I am pleased to announce the appointment of Shanta Zimmer, MD, as senior associate dean for education for the University of Colorado School of Medicine. Shanta is a professor of medicine and associate dean for diversity and inclusion, and has served as the interim Senior Associate Dean for Education for the past four months, succeeding Bob Anderson, MD, who guided our School’s process to earn reaccreditation from the Liaison Committee on Medical Education (LCME). Since joining the School of Medicine in June 2016, Shanta has increased campus engagement on issues of diversity, inclusion, and equity and has strengthened the Office of Diversity and Inclusion as a prominent place of advocacy for students, residents, and faculty. Shanta has demonstrated the commitment, vision, and leadership needed to excel as senior associate dean for education and I am confident that her experience as a medical educator will serve our School well as we embark on a curricular review process. 

Chancellor Don Elliman announced in his State of the Campus address last Wednesday that the University is planning to build a new parking structure east of the Anschutz Health and Wellness Center and north of Research Complex II. That construction could begin next year. He also said that a new building to house the Colorado Center for Personalized Medicine, our campus’ mental health initiatives, and additional education and office space could also be under construction by the end of 2018. These commitments recognize the need for space for our growing academic community and will strengthen our University’s position to handle leading bioscience and health issues of our time.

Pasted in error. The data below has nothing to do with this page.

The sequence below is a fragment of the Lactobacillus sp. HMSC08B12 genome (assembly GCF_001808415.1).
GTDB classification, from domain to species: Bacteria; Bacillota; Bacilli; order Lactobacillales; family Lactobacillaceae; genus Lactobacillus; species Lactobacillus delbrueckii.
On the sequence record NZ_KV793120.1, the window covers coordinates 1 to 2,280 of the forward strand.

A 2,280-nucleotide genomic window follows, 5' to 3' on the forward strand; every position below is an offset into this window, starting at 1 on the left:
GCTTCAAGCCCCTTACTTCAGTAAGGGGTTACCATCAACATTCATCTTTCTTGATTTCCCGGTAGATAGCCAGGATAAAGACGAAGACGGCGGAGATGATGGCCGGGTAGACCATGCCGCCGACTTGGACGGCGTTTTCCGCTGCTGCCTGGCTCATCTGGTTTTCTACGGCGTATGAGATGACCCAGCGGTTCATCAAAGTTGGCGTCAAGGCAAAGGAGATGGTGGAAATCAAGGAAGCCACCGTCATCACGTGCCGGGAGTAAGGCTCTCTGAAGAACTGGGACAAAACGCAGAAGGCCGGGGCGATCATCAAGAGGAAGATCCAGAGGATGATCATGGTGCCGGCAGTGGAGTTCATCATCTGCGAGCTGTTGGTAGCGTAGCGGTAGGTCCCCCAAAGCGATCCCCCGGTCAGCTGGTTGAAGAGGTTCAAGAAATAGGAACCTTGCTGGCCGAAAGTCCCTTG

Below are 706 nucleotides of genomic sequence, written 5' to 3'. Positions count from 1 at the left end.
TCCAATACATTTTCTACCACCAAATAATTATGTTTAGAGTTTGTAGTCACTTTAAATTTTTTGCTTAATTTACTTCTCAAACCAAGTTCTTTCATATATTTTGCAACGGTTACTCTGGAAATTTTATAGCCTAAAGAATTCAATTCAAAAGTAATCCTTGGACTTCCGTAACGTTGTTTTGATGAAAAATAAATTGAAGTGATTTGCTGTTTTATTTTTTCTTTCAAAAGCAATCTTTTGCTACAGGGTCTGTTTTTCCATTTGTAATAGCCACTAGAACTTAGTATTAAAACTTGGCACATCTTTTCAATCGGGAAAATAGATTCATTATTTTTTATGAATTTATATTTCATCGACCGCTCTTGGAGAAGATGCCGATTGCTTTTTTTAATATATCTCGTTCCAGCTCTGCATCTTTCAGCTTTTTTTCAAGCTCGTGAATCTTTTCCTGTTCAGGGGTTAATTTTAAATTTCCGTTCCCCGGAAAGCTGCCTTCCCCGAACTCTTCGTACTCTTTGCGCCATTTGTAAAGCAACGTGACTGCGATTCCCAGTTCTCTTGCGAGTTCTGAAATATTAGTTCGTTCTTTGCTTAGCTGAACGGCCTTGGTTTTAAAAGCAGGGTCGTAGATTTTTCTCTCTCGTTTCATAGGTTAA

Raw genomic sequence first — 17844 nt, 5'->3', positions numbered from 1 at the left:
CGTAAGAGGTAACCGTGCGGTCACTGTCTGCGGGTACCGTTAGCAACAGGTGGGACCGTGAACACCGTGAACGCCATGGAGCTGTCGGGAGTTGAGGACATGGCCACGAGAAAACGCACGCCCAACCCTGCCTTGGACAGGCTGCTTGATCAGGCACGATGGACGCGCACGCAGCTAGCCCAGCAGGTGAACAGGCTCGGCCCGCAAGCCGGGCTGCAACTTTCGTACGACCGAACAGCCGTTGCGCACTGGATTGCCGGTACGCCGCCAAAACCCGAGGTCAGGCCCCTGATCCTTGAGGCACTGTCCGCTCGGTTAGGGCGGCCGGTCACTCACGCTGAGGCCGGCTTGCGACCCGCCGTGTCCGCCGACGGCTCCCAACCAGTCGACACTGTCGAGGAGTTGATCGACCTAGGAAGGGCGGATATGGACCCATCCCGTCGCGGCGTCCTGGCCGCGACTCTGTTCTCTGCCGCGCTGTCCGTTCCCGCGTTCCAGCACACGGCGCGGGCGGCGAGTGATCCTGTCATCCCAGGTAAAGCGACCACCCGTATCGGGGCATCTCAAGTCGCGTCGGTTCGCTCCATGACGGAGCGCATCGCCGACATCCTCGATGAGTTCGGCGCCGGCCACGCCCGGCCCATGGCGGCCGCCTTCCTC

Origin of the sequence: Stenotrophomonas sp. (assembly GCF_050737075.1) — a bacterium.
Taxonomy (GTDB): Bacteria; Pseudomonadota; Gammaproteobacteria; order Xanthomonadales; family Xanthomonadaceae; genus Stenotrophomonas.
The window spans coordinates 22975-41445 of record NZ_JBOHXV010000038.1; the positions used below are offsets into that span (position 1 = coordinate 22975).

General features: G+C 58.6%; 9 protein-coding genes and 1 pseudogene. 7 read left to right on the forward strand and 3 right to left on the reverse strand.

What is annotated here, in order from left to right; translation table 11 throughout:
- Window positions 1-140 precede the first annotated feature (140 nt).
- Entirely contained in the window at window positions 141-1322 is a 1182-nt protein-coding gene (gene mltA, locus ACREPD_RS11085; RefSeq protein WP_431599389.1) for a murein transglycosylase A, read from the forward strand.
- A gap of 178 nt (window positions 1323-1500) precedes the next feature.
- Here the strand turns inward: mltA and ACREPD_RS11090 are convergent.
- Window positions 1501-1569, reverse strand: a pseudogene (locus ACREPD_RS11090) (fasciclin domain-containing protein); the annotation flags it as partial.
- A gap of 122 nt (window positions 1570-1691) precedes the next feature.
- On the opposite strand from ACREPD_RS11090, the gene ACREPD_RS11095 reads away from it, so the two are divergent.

We welcomed Jon Samet, MD, MS, dean of the Colorado School of Public Health, to the Anschutz Medical Campus last Friday, October 20. Jon made a presentation in the Shore Family Room of the Nighthorse Campbell Native Health Building, followed by a reception. Jon joins us from the Keck School of Medicine at the University of Southern California, where he was distinguished professor and chair of the Department of Preventive Medicine. He is past-president of the American College of Epidemiology and the Society of Epidemiologic Research. He has been elected to the National Academy of Medicine, one of the highest honors in medicine, and holds a bachelor’s degree from Harvard College, an MD from the University of Rochester and a master’s degree from the Harvard School of Public Health.